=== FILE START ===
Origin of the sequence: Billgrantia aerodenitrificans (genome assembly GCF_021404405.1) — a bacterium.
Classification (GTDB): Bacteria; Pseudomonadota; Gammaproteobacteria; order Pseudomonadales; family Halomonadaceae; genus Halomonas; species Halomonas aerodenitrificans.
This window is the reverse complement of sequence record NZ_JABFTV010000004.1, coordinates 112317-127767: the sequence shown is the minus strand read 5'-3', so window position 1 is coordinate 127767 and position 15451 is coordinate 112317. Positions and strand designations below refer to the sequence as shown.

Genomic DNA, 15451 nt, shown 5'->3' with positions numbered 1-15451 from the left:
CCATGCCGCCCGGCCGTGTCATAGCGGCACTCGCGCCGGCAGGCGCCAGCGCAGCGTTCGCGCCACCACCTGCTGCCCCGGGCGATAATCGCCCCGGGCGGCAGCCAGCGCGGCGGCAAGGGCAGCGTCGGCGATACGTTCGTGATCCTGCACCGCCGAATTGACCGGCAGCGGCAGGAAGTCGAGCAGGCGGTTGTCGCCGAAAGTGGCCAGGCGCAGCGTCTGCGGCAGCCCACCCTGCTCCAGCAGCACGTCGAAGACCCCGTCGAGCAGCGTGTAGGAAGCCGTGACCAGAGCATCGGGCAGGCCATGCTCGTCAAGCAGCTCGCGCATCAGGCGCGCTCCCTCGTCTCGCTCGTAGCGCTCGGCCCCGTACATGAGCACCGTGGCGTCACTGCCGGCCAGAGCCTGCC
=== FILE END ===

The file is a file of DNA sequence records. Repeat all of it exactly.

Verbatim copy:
Origin of the sequence: Billgrantia aerodenitrificans (genome assembly GCF_021404405.1) — a bacterium.
Classification (GTDB): Bacteria; Pseudomonadota; Gammaproteobacteria; order Pseudomonadales; family Halomonadaceae; genus Halomonas; species Halomonas aerodenitrificans.
This window is the reverse complement of sequence record NZ_JABFTV010000004.1, coordinates 112317-127767: the sequence shown is the minus strand read 5'-3', so window position 1 is coordinate 127767 and position 15451 is coordinate 112317. Positions and strand designations below refer to the sequence as shown.

Genomic DNA, 15451 nt, shown 5'->3' with positions numbered 1-15451 from the left:
CCATGCCGCCCGGCCGTGTCATAGCGGCACTCGCGCCGGCAGGCGCCAGCGCAGCGTTCGCGCCACCACCTGCTGCCCCGGGCGATAATCGCCCCGGGCGGCAGCCAGCGCGGCGGCAAGGGCAGCGTCGGCGATACGTTCGTGATCCTGCACCGCCGAATTGACCGGCAGCGGCAGGAAGTCGAGCAGGCGGTTGTCGCCGAAAGTGGCCAGGCGCAGCGTCTGCGGCAGCCCACCCTGCTCCAGCAGCACGTCGAAGACCCCGTCGAGCAGCGTGTAGGAAGCCGTGACCAGAGCATCGGGCAGGCCATGCTCGTCAAGCAGCTCGCGCATCAGGCGCGCTCCCTCGTCTCGCTCGTAGCGCTCGGCCCCGTACATGAGCACCGTGGCGTCACTGCCGGCCAGAGCCTGCC